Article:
Q. Was there anything else besides that during the course of your meeting that led you to believe that Mr. Mitchell was undertaking the representation of you personally?
A. Well, he handed me the promissory note to read after it had been typed and I read it.
Q. Was there anything else besides everything you have previously described that led you to believe that Mr. Mitchell was representing you?
A. He asked me if the note had everything in it that had been wanted in it and I said, yes.
I do not believe this short conversation can be escalated into an attorney-client relationship, especially in light of Franko's previous experience with attorneys. It is unreasonable for Franko to have believed that Mitchell was her attorney in this matter. Franko had dealt with attorneys on at least two previous occasions. Franko acknowledged that on each of these occasions fees were discussed as a preliminary matter before representation began. Yet, Franko never discussed fees with Mitchell. Additionally, as the deposition testimony shows, Franko did not receive legal advice from Mitchell. The first comment he made had to do with life insurance. It was not legal advice and did not establish an attorney-client relationship. It informed Franko she could arrange for premium nonpayment notices to be sent to her. The second comment was that the note was legal and it "had everything it should have." Mitchell's answer does not make Franko his client, even though Franko may have believed Mitchell had given her a legal opinion as his client at that moment. From the standpoint of Mitchell's representation of Markoff, the note had everything it should have. The third comment was that Franko should put the note in a safe place. Obviously this does not create the relationship Franko asserts.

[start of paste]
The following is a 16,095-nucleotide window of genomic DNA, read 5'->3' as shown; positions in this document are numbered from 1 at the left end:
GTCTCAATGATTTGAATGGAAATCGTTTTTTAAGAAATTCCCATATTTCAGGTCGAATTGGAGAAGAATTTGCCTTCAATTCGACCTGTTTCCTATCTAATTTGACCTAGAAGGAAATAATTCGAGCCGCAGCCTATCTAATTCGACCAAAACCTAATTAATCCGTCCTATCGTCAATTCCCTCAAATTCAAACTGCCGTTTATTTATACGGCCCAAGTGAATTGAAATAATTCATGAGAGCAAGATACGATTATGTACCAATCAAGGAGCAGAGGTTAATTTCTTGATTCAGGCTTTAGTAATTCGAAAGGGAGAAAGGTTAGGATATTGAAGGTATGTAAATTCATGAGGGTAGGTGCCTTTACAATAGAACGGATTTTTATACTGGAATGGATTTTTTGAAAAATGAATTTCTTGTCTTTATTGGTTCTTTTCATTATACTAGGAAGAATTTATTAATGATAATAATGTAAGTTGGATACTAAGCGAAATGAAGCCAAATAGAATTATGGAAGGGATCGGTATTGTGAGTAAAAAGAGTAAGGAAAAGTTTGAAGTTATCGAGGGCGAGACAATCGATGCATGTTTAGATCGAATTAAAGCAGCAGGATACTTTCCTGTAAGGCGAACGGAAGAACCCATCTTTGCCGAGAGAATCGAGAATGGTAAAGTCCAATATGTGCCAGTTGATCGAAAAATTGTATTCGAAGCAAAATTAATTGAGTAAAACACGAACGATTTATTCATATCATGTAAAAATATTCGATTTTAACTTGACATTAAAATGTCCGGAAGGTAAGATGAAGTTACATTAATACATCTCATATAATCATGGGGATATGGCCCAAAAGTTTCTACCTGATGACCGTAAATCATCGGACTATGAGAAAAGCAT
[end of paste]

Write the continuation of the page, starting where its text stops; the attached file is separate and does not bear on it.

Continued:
In my opinion, Mitchell ought to have stated to Franko he was not acting as her lawyer. Had he done so, it is possible she would have taken steps to protect herself and this suit would not have followed. Yet, his failure to inform her that he was not her attorney does not make him liable to her for the money Markoff borrowed and did not repay. This is true even though Markoff led Franko to believe Mitchell would act to protect her. Mitchell was unaware of what had been said to Franko. From Mitchell's standpoint, Markoff was his only client. Accordingly, I would affirm the trial court's grant of summary judgment.
I concur in Judge Greer's analysis and holding as to the breach of contract count of the complaint and as to attorney's fees.
As to negligence (legal malpractice) I dissent from Judge Greer's analysis and holding.
Judge Greer agrees that a plaintiff may maintain an action in negligence by showing that the defendant owed plaintiff a duty, that the duty was breached, and that the breach proximately caused an injury, which resulted in actual damages. Donnelly Const. Co. v. Oberg/Hunt/Gilleland, 139 Ariz. 184, 187, 677 P.2d 1292, 1295 (1984). Once an attorney-client relationship is established, the elements for legal malpractice are the same as for negligence — duty, breach, injury and damages. Bowman v. TWO, 104 Wn.2d 181, 704 P.2d 140 (1985).